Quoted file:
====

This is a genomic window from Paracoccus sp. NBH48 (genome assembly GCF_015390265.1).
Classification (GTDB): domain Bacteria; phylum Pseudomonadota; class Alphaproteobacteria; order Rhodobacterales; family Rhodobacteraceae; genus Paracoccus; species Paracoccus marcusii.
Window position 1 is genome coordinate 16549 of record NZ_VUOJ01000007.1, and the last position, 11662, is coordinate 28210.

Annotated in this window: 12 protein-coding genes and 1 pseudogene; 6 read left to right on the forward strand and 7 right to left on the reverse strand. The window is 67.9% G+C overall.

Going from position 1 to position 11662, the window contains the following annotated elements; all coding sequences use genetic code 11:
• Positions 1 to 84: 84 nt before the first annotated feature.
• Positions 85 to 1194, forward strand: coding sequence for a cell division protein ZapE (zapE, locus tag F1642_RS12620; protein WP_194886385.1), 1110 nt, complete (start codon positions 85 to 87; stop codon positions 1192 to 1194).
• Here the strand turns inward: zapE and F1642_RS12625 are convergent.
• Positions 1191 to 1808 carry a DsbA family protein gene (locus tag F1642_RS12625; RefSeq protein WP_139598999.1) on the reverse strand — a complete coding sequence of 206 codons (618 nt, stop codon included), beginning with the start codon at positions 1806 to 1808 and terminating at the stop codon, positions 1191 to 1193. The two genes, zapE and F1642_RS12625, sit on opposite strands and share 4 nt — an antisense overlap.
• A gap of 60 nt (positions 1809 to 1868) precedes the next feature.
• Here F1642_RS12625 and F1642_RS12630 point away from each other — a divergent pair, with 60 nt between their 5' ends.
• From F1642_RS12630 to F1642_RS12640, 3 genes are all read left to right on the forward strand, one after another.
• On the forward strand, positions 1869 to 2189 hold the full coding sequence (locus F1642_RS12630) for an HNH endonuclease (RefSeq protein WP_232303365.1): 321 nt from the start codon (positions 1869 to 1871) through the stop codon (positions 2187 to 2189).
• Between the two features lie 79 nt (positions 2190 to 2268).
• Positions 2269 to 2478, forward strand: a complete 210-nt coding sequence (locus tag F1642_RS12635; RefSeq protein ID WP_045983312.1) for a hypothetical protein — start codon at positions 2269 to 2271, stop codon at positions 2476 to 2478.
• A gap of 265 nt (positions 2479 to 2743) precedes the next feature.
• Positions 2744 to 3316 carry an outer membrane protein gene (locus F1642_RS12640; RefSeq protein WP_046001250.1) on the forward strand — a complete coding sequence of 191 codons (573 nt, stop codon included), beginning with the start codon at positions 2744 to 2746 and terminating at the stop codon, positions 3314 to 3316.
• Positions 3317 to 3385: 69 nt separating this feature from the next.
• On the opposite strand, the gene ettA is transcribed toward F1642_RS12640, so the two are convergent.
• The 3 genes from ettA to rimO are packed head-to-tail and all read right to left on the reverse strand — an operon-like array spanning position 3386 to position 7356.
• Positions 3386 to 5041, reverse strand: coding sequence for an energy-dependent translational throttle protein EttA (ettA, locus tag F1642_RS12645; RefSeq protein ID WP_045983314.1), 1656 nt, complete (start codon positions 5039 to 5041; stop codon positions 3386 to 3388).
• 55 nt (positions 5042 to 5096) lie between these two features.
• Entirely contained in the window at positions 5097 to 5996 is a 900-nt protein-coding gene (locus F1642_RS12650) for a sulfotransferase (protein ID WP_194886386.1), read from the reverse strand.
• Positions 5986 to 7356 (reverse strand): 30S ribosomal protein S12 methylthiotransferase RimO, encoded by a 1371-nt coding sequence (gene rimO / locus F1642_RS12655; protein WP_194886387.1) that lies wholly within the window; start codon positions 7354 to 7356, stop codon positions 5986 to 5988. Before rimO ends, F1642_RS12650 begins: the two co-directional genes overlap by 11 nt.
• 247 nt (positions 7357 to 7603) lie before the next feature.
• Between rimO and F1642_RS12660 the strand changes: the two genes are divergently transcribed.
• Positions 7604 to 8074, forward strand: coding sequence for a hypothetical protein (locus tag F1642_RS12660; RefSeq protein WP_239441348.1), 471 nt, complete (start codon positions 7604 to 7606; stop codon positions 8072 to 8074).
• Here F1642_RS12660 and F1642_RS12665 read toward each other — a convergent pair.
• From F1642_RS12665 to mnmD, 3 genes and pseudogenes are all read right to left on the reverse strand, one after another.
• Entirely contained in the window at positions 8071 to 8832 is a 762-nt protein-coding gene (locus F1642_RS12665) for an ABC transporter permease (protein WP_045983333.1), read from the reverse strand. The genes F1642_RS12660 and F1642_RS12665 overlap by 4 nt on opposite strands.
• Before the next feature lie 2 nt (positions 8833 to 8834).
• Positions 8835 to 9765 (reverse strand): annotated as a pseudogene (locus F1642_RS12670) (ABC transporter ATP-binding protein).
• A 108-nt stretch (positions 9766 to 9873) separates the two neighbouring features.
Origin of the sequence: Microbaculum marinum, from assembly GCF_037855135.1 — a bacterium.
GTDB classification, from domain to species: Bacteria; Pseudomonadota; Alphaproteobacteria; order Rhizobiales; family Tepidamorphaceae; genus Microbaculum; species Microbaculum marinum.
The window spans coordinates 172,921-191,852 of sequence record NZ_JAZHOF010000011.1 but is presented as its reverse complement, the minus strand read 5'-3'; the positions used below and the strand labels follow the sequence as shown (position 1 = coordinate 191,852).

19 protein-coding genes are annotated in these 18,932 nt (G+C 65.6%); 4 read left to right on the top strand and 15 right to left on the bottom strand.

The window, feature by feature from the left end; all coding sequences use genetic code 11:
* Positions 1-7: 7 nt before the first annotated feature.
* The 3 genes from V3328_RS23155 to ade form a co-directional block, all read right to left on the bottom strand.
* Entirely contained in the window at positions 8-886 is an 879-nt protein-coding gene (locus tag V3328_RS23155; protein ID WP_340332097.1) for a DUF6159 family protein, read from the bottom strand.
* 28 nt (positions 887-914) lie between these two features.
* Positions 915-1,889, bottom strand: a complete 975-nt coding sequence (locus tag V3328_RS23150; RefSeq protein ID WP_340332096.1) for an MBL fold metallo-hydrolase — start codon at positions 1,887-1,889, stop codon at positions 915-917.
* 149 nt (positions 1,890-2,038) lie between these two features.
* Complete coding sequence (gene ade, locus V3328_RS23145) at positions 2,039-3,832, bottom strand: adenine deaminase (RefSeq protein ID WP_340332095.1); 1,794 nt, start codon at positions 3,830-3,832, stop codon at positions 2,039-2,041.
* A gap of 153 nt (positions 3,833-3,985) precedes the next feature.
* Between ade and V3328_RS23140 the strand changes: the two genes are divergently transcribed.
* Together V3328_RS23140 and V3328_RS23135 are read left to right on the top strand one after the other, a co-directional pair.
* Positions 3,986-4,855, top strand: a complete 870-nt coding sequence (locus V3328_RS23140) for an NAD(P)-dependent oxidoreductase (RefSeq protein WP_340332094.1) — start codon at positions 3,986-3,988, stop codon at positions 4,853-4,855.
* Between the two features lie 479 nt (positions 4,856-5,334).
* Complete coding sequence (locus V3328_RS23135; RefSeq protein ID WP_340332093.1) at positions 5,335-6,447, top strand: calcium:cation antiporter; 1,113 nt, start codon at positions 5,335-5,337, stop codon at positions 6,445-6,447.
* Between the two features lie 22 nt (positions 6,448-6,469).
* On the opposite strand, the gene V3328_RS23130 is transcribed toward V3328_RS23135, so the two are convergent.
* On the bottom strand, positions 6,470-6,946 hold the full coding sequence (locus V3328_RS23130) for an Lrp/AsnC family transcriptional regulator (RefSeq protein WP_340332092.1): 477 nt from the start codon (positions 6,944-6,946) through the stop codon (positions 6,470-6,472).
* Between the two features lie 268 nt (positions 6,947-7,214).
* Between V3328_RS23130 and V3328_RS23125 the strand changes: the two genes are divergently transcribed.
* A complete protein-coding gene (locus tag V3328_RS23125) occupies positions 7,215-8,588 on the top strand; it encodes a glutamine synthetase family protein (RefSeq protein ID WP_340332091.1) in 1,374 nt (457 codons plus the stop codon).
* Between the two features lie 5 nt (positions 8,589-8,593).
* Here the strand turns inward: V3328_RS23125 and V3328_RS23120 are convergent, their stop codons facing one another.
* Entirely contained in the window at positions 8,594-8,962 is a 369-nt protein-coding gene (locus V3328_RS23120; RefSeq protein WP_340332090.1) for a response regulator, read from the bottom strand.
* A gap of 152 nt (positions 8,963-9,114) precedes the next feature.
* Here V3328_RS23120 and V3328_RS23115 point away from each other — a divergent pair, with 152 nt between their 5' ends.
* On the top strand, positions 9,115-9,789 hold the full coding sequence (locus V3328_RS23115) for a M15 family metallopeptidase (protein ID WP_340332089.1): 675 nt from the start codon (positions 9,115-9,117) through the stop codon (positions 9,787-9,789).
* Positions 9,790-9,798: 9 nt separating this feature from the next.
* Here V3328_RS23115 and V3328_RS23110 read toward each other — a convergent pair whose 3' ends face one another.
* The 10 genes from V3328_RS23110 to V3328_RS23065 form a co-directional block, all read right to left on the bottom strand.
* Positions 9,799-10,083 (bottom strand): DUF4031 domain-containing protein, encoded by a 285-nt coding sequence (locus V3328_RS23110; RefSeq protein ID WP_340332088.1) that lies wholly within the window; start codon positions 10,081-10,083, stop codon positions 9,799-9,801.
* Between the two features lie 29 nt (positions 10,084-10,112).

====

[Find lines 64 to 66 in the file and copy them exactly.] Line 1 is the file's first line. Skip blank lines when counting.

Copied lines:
* Positions 9,790-9,798: 9 nt separating this feature from the next.
* Here V3328_RS23115 and V3328_RS23110 read toward each other — a convergent pair whose 3' ends face one another.
* The 10 genes from V3328_RS23110 to V3328_RS23065 form a co-directional block, all read right to left on the bottom strand.